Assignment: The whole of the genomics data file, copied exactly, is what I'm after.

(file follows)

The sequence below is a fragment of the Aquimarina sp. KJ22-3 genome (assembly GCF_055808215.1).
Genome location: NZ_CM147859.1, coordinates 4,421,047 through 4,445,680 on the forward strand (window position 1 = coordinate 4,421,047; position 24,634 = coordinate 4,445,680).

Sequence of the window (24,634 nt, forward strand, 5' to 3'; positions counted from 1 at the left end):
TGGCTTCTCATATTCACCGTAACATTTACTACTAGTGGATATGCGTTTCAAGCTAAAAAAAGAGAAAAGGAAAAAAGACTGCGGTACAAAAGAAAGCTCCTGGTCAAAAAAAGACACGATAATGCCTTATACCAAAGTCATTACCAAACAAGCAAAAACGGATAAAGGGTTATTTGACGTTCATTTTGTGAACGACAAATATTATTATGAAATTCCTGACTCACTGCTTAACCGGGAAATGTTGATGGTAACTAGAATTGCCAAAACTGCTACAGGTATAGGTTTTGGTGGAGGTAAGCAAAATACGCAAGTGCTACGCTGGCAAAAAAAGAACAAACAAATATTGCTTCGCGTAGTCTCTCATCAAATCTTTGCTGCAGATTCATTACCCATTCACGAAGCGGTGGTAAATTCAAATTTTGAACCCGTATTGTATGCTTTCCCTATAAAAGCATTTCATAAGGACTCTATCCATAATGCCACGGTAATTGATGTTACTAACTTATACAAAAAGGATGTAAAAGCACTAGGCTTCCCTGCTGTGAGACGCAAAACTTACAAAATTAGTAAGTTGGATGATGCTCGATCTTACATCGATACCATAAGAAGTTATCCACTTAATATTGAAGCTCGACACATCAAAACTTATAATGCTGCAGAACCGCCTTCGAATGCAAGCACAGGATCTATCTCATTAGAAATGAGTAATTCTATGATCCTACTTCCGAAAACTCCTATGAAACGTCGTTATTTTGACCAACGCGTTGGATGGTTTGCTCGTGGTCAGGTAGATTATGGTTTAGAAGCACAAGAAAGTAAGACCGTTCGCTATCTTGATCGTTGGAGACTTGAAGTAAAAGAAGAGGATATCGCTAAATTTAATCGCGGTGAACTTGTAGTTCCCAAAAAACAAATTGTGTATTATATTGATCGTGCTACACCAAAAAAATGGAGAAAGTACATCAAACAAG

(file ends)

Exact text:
The sequence below is a fragment of the Aquimarina sp. KJ22-3 genome (assembly GCF_055808215.1).
Genome location: NZ_CM147859.1, coordinates 4,421,047 through 4,445,680 on the forward strand (window position 1 = coordinate 4,421,047; position 24,634 = coordinate 4,445,680).

Sequence of the window (24,634 nt, forward strand, 5' to 3'; positions counted from 1 at the left end):
TGGCTTCTCATATTCACCGTAACATTTACTACTAGTGGATATGCGTTTCAAGCTAAAAAAAGAGAAAAGGAAAAAAGACTGCGGTACAAAAGAAAGCTCCTGGTCAAAAAAAGACACGATAATGCCTTATACCAAAGTCATTACCAAACAAGCAAAAACGGATAAAGGGTTATTTGACGTTCATTTTGTGAACGACAAATATTATTATGAAATTCCTGACTCACTGCTTAACCGGGAAATGTTGATGGTAACTAGAATTGCCAAAACTGCTACAGGTATAGGTTTTGGTGGAGGTAAGCAAAATACGCAAGTGCTACGCTGGCAAAAAAAGAACAAACAAATATTGCTTCGCGTAGTCTCTCATCAAATCTTTGCTGCAGATTCATTACCCATTCACGAAGCGGTGGTAAATTCAAATTTTGAACCCGTATTGTATGCTTTCCCTATAAAAGCATTTCATAAGGACTCTATCCATAATGCCACGGTAATTGATGTTACTAACTTATACAAAAAGGATGTAAAAGCACTAGGCTTCCCTGCTGTGAGACGCAAAACTTACAAAATTAGTAAGTTGGATGATGCTCGATCTTACATCGATACCATAAGAAGTTATCCACTTAATATTGAAGCTCGACACATCAAAACTTATAATGCTGCAGAACCGCCTTCGAATGCAAGCACAGGATCTATCTCATTAGAAATGAGTAATTCTATGATCCTACTTCCGAAAACTCCTATGAAACGTCGTTATTTTGACCAACGCGTTGGATGGTTTGCTCGTGGTCAGGTAGATTATGGTTTAGAAGCACAAGAAAGTAAGACCGTTCGCTATCTTGATCGTTGGAGACTTGAAGTAAAAGAAGAGGATATCGCTAAATTTAATCGCGGTGAACTTGTAGTTCCCAAAAAACAAATTGTGTATTATATTGATCGTGCTACACCAAAAAAATGGAGAAAGTACATCAAACAAG